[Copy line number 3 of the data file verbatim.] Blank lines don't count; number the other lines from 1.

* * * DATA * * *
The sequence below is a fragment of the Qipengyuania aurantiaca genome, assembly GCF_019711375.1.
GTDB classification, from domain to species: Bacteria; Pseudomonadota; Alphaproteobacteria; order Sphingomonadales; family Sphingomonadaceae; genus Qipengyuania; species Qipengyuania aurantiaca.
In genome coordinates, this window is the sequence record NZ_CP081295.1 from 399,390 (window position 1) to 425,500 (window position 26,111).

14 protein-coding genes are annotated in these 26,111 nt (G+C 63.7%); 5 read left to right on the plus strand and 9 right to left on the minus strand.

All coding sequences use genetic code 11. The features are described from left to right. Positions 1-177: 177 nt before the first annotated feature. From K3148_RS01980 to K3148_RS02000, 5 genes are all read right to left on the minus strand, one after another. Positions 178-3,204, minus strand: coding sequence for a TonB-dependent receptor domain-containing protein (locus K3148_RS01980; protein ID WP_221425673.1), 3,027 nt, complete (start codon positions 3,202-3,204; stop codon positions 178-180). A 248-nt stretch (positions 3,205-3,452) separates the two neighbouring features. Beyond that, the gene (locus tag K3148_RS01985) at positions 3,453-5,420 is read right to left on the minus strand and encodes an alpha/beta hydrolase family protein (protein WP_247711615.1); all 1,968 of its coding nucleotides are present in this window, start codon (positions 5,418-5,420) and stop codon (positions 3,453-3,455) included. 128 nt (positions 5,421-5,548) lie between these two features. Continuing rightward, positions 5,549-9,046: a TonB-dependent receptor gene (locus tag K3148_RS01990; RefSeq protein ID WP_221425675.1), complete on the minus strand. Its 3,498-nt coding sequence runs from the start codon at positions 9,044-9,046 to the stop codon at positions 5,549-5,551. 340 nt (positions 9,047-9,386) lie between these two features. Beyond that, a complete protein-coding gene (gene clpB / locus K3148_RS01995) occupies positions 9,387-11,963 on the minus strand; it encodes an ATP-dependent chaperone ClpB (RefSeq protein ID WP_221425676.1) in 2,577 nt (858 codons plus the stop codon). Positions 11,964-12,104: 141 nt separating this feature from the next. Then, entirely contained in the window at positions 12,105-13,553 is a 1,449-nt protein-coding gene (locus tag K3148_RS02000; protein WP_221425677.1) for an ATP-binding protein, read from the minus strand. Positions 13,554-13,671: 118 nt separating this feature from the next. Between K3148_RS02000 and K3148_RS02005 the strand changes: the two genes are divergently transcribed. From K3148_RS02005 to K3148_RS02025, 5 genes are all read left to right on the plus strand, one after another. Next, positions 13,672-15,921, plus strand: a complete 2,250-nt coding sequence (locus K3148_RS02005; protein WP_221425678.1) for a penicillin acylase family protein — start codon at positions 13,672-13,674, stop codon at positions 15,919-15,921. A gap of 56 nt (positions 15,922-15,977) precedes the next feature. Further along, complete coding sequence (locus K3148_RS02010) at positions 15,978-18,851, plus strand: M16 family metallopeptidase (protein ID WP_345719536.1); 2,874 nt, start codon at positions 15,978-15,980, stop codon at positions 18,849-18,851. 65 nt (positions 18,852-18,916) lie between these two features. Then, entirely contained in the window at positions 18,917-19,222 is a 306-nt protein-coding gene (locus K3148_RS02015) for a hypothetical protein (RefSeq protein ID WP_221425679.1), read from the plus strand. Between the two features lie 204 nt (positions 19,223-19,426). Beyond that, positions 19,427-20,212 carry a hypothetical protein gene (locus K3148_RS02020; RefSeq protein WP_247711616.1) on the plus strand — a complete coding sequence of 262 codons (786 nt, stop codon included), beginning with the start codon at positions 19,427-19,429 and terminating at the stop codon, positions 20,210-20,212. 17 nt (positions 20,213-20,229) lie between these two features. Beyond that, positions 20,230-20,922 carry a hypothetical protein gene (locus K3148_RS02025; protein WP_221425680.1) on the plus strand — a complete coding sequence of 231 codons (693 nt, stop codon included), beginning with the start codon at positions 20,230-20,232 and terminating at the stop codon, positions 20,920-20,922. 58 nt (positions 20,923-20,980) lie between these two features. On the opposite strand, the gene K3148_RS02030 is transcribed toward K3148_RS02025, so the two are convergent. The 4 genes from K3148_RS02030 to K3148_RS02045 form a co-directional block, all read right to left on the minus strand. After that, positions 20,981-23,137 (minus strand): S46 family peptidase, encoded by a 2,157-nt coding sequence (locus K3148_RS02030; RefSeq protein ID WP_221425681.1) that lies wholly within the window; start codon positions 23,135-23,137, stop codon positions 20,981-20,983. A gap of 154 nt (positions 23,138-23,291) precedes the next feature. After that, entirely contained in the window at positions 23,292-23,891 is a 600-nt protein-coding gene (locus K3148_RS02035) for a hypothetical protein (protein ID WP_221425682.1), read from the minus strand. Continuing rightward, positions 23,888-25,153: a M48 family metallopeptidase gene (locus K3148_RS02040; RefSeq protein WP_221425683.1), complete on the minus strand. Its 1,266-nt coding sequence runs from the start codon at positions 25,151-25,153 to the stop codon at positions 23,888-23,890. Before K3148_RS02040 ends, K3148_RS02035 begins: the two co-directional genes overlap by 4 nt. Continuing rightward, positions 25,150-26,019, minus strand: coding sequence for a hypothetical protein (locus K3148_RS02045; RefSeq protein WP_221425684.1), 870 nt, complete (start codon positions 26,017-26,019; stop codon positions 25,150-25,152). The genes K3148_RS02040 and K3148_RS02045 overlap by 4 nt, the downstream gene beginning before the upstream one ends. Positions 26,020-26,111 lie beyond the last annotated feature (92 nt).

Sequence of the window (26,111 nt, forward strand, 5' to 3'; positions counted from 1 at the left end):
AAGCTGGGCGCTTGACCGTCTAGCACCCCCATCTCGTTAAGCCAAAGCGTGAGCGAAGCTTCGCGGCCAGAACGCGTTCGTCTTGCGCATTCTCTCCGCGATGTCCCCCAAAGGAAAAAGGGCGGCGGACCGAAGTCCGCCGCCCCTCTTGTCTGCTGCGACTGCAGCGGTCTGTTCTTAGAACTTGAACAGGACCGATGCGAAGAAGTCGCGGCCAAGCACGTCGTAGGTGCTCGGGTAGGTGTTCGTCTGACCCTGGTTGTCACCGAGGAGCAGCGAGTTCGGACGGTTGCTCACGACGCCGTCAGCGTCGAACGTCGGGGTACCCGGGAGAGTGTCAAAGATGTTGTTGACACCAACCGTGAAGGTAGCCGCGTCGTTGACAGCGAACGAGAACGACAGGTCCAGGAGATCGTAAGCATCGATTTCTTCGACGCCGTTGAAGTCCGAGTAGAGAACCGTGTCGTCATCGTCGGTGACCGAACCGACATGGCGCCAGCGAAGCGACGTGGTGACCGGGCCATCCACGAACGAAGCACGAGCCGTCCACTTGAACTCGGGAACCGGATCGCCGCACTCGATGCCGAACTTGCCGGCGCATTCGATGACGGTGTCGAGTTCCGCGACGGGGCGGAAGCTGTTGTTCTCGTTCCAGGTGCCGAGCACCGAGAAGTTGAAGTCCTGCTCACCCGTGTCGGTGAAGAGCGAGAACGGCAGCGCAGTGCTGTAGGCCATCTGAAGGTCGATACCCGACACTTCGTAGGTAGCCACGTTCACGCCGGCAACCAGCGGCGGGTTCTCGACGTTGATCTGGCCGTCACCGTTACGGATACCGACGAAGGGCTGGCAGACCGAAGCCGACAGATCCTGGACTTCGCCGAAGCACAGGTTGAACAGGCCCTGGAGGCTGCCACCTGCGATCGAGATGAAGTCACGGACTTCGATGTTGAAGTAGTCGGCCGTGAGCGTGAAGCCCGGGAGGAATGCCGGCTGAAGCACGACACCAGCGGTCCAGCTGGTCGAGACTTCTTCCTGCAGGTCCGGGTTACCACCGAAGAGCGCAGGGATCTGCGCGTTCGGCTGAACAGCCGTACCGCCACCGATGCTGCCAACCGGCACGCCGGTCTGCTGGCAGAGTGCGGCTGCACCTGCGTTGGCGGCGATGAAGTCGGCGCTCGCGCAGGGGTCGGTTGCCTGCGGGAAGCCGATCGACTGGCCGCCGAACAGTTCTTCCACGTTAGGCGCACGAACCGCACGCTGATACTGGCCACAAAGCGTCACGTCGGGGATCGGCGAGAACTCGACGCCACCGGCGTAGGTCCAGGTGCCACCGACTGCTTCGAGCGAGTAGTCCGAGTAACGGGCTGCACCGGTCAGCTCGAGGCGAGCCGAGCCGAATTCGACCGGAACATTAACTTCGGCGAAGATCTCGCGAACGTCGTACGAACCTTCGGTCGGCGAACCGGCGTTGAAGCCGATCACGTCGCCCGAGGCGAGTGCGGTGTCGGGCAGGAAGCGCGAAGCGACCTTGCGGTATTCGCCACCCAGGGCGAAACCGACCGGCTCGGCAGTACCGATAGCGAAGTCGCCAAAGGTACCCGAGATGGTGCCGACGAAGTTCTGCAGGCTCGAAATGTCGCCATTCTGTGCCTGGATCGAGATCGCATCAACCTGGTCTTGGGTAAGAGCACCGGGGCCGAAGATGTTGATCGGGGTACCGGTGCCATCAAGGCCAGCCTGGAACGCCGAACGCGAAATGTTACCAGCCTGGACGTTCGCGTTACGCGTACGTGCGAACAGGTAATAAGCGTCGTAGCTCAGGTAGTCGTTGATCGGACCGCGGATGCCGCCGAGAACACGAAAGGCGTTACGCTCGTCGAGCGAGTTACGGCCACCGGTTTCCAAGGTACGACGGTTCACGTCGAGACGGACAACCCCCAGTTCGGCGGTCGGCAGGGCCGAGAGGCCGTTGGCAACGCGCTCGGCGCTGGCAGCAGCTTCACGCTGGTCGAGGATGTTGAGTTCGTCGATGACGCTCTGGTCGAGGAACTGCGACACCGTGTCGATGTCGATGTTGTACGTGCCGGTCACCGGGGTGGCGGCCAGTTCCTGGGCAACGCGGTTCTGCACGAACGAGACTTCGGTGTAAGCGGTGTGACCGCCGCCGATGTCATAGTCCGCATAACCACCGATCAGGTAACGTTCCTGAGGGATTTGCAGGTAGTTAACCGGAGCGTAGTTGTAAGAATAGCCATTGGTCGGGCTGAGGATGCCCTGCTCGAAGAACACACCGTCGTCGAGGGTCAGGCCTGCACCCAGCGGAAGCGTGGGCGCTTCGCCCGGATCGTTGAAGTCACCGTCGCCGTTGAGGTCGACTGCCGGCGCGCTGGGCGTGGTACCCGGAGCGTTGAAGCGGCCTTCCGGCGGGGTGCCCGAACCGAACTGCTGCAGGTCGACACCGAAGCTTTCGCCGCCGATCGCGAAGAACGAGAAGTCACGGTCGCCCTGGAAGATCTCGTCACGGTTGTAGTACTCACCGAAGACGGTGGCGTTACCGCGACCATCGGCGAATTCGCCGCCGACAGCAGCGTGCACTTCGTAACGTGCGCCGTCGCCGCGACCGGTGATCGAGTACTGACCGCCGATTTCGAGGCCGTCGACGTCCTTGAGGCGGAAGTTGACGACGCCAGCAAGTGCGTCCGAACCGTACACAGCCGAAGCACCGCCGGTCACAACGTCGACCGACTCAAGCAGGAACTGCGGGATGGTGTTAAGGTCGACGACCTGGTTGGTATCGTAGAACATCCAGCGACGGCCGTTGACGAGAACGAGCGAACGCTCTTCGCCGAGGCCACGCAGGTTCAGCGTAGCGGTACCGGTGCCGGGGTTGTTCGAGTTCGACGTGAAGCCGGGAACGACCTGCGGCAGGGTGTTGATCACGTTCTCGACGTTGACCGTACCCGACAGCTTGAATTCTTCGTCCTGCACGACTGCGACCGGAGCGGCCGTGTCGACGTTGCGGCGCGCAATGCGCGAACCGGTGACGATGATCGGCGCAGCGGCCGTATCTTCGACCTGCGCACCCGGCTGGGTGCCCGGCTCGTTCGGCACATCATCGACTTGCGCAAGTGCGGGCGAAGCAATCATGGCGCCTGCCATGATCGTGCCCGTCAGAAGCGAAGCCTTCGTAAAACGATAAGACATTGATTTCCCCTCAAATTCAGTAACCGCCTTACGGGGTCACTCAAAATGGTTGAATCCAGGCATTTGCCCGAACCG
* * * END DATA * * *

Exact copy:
In genome coordinates, this window is the sequence record NZ_CP081295.1 from 399,390 (window position 1) to 425,500 (window position 26,111).